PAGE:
Whenever I address the importance of sleep in one of my seminars on Personal Sustainability for Leaders and Teams, I ask if anyone in the audience has used a sleep-cycle app such as Sleep Cycle or Sleep Bot.

There is always a handful of people who have, and their experience ranges from ‘so-so’ to ‘great – changed my mornings completely.’

So what’s at work here – the placebo or a real effect?

Sleep cycle apps track your movement overnight in order to estimate the sleep stage you are in. It then wakes you in a light stage of sleep, making it much easier to get out of bed than if the alarm drags you out of a deep sleep-stage, which can leave you feeling groggy and disoriented. In practice this means you have to take your phone to bed with you, and you set your alarm with about a half an hour leeway, to allow for an optimal waking time. That’s the premise anyway.

NapNow asked its scientific advisor Professor Drew Dawson for his opinion on these popular health apps.

Dawson: “None of them have any validated or published data to support their claims, so the jury is out.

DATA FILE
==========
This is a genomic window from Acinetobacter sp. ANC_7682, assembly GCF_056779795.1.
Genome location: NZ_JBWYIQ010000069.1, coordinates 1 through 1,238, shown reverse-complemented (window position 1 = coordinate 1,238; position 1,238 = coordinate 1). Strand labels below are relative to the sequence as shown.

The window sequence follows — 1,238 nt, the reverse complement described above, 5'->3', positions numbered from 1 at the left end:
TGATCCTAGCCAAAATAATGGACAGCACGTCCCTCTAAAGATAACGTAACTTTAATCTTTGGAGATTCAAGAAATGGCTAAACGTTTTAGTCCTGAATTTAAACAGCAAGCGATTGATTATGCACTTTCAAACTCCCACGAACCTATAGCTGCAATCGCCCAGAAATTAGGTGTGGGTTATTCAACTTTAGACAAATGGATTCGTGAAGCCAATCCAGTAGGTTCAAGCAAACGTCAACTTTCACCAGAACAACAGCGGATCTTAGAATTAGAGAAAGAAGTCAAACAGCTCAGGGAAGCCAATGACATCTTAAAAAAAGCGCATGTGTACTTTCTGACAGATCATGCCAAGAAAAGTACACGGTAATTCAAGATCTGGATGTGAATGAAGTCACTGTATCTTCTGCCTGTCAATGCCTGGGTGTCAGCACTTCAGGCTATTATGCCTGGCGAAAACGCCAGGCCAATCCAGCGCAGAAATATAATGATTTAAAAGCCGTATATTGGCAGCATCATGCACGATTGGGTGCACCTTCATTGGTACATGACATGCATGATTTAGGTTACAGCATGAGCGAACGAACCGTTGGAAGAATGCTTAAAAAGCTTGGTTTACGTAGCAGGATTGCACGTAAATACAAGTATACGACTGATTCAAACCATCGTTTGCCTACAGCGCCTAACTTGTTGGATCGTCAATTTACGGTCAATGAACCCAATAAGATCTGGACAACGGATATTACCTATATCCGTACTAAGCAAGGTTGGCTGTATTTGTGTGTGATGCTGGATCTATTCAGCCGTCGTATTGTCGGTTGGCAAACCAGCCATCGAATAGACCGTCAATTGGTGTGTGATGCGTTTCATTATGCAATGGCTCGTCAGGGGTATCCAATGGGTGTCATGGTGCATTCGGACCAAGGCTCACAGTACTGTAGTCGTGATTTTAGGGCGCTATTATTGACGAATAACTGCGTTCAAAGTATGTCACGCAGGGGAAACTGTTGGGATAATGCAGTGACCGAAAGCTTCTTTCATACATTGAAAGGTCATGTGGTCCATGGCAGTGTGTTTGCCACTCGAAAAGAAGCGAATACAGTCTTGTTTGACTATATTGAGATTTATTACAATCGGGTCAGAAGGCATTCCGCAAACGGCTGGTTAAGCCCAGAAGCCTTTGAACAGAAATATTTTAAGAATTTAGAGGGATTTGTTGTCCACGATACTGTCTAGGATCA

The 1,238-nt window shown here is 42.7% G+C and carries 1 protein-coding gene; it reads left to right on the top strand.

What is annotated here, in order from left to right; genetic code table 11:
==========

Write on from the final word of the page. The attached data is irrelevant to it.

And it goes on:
However we do know you can’t detect sleep stage based on movement, you need to be monitoring brainwaves and eye movement to do that accurately.

In sleep research, we do use acti-graphs (wrist-worn gadgets that track how much you move), but only to gauge how much overall sleep someone gets, and how much they wake up.  By and large people don’t move when they are asleep, except when they get to the end of a Rapid Eye Movement period (at about the 90 minute mark) when they wake up briefly and roll over and go back to sleep.

We don’t used them to detect sleep stage.”

So, what to do while the jury is out on these apps? Well, enjoy them by all means, especially if they seem to help you pay more attention to getting enough good quality sleep.  But don’t lose sight of the basics:

  • If you need an alarm clock to wake up, you are probably sleep deprived.
  • Aim to go to bed early enough so you can wake spontaneously – then you are probably getting enough sleep. That’s true except if have a depressive illness and can’t maintain sleep beyond about four or five hours.
  • Focus on keeping a regular schedule. Your body thrives on predictability, to the extent that some mornings you’ll find yourself waking up just minutes before your alarm is scheduled to go off.
  • If you get enough sleep but don’t want to get out of bed early in the morning, something else is going. It may be due to other lifestyle issues, a mental health condition or that you’re really not enjoying your life right now.